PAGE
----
Providing sustainable change for the benefit of all sections of London's community will remain one of priorities for the foreseable future. The police service as with all other organisations needs to be able to measure to effectiveness of the changes it has implemented. The next challenge will be the ability to demonstrate that institutational racism has been effectively eliminated within the metropolitan police service. When change I implemented you have to take into consideration, the change from perspective of those who are directly affected.
This is because the people have to develop new skills, be transferred, regarded and retained. When people are racists usually this is because they have been taught to be racist from their surrounding environment. This is a belief that people have, which means that to change them you have to change their beliefs. People are usually resistance to change when it is being forced on them. The police have to be careful how they implement these changes, in many cases important information that should not be ignored. People most often resist change not because they are naturally lazy but for very pragmatic reasons.
The change effort might yield inadequate consequences for their work processes. As regards the understanding of racism Scarman left an ambiguous legacy. He drew attention to the problem of police racism but in doing so he defined institutional racism only as overt racist policy consciously pursued by an institution. He thereby rendered it of marginal relevance to an understanding of the British situation. He confirmed the focus of policy, in the police as in other public bodies, as that of the elimination of the racism of prejudiced individuals. Yet, as Macpherson notes (6.7)
Scarman's view of the types of racism was not exhausted by the prejudiced individual on the one hand and the overt policy of institutions on the other. Lord Scarman responded to the suggestion that ``Britain is an institutionally racist society,'' in this way:- An inquiry into the conduct of a single murder investigation by its very nature involves a focus on the actions of individual police officers, how they treated suspects, witnesses, relatives of the victim etc. In such a context, even it can be concluded that ``there was a `collective failure' of a group of officers to provide an appropriate and professional service...
'' (44. 11), they remain a particular group engaging in actions not shared by all officers. It is difficult in such a context, particularly where other factors such as professional incompetence and failure of leadership are also seen (46. 1) to be important ingredients, to distinguish institutionalised from individual racism, or racism from incompetence. For example one of the indications of institutional racism used by Macpherson was the failure to characterise the Lawrence murder as a racist crime.
Yet 50 percent of officers involved (19. 35) including the Senior Investigating Officers (19. 38) characterised the incident precisely in such terms. At the level of the actions of some individuals rather than others the institutional dimension is necessarily backgrounded. To establish the latter it would be necessary to survey a series of such inquiries and look for patterns of behaviour which could then be located in the patterns of institutional operation. Macpherson was obviously not in a position to conduct this type of research.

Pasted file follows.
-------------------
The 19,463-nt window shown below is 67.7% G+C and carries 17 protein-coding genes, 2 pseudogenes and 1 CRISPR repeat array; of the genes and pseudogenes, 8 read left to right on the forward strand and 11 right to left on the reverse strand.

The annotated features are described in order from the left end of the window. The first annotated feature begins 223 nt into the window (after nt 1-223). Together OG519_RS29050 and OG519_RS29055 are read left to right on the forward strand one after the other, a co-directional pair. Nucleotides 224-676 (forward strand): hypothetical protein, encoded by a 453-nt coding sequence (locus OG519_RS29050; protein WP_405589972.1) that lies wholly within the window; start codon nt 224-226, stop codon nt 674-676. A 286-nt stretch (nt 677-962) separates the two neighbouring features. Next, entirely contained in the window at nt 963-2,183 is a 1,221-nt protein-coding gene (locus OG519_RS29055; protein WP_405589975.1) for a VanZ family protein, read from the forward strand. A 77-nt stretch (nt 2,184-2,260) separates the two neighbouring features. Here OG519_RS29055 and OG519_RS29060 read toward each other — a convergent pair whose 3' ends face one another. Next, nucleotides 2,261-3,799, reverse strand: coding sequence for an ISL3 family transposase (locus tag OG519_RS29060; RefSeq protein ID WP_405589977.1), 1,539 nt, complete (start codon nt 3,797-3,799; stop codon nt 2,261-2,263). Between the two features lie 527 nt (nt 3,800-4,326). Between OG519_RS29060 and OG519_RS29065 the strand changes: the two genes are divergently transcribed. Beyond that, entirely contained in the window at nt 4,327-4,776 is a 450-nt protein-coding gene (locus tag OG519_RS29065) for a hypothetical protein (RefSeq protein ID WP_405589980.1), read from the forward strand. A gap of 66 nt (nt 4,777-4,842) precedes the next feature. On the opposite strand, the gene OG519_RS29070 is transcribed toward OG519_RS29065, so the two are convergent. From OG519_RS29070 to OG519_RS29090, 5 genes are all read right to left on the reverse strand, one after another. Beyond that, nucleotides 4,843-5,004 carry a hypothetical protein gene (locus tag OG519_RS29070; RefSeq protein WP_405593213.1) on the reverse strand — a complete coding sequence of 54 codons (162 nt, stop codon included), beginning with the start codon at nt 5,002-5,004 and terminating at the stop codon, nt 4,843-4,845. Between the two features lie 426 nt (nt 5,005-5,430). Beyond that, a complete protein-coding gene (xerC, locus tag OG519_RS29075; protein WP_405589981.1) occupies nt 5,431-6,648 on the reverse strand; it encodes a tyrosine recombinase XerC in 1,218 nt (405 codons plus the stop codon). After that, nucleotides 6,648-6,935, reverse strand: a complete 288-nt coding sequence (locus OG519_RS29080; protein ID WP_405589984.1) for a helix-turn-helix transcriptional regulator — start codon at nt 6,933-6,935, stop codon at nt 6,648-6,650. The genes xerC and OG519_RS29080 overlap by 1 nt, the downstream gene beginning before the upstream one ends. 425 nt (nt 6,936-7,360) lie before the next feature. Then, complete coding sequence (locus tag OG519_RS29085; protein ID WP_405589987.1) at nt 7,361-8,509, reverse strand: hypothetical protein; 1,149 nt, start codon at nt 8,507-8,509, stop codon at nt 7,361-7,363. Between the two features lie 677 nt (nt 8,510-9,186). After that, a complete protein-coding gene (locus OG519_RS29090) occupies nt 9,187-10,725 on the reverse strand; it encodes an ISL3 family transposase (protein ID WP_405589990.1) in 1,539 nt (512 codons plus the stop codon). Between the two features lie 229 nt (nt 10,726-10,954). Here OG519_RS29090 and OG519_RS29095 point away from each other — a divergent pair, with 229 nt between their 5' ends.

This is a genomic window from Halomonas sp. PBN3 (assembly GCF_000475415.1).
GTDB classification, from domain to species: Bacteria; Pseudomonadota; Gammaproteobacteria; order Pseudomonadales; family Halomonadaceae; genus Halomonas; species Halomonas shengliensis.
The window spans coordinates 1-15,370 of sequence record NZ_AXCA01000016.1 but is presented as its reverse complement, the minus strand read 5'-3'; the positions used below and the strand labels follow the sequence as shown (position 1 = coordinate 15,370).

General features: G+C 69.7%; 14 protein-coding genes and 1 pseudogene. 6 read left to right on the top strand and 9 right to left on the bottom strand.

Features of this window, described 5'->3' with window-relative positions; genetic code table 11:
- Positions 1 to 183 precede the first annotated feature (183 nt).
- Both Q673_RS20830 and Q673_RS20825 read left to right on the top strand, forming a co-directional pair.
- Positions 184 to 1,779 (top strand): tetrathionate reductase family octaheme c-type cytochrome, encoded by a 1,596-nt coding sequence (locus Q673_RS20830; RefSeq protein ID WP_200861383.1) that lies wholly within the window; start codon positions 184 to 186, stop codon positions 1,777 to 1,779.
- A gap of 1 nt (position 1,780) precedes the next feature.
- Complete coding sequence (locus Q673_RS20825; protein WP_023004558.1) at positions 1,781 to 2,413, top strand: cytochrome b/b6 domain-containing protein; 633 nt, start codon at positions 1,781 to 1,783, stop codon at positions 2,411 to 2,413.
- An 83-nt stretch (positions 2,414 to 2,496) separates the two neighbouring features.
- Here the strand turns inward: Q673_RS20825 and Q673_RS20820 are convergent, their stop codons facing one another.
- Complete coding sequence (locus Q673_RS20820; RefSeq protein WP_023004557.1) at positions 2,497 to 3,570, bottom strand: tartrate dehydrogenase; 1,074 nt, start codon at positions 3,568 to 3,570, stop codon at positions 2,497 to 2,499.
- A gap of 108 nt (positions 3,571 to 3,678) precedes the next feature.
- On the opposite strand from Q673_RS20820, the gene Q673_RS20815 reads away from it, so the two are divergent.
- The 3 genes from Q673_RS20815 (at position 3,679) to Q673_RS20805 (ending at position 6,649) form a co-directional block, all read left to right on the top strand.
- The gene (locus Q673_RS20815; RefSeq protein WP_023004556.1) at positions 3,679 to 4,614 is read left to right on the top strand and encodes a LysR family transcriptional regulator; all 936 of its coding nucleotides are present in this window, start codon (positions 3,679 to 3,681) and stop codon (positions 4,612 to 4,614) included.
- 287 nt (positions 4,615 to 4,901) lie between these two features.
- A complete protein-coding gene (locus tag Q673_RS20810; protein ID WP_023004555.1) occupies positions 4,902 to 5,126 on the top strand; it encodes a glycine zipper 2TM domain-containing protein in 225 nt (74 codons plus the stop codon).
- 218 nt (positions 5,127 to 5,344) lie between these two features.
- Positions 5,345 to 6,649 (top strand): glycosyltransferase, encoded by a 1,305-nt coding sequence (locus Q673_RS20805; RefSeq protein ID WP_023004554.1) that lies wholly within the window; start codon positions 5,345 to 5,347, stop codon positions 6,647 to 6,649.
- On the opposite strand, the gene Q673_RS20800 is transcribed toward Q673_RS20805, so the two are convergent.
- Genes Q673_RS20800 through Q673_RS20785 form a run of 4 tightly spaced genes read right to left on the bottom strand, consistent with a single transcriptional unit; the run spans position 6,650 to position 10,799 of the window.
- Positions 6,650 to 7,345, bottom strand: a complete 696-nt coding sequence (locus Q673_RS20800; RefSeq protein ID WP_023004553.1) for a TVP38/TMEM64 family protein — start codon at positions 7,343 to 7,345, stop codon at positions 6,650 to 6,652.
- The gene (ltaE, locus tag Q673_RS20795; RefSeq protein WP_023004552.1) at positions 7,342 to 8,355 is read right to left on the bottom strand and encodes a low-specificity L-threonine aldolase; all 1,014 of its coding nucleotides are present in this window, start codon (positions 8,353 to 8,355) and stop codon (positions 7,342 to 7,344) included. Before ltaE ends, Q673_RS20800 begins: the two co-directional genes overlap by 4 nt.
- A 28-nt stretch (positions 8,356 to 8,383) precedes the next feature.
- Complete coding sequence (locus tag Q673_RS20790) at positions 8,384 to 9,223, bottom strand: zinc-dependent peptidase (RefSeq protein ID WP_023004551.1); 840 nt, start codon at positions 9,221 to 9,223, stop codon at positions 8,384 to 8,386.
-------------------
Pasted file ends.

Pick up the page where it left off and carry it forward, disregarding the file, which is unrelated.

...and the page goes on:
However, as will hopefully emerge in the discussion which follows, the most important problem is that even where Macpherson focuses more clearly on the police institution rather than the actions of individual officers he locates the source of racism in the social and cultural life of police officers rather than in the dyamics of operational policing itself. From the information above you can see that any changes that the police force implement following the McPherson report cannot be implemented on the police force as a whole as not all of the police officers are racist and they will be effected by the changes.
The police force is a very big organisation and the effects of the Stephan Lawrence case has had a big impact. The reputation of the police has been damaged which in turn the reputation of every police officer has been effected. The police have to deal with the racism in the police force from the first stages of recruitment they should divise a process in which racist people are identified in the recuiment process and therefore they wont get into the police force and racism will not problem within the police force.
Prejudice is something into which individuals are socialised rather than which they bring to the organisation from outside. The issue then is to identify precisely what it is about the day to day work of the police institution which generates and sustains an occupational culture supportive of racism. The key factor identified by Macpherson is the particular forms of contact between police and various sections of the public. This theme was stressed in testimony by an officer speaking on behalf of the Black Police Association (quoted at 6.28)
Given the fact that... predominantly white officers only meet members of the black community in confrontational situations, they tend to stereotype black people in general. This can lead to all sorts of negative views and assumptions about black people, so we should not underestimate the occupational culture within the police service as being a primary source of institutional racism in the way that we differentially treat black people. ''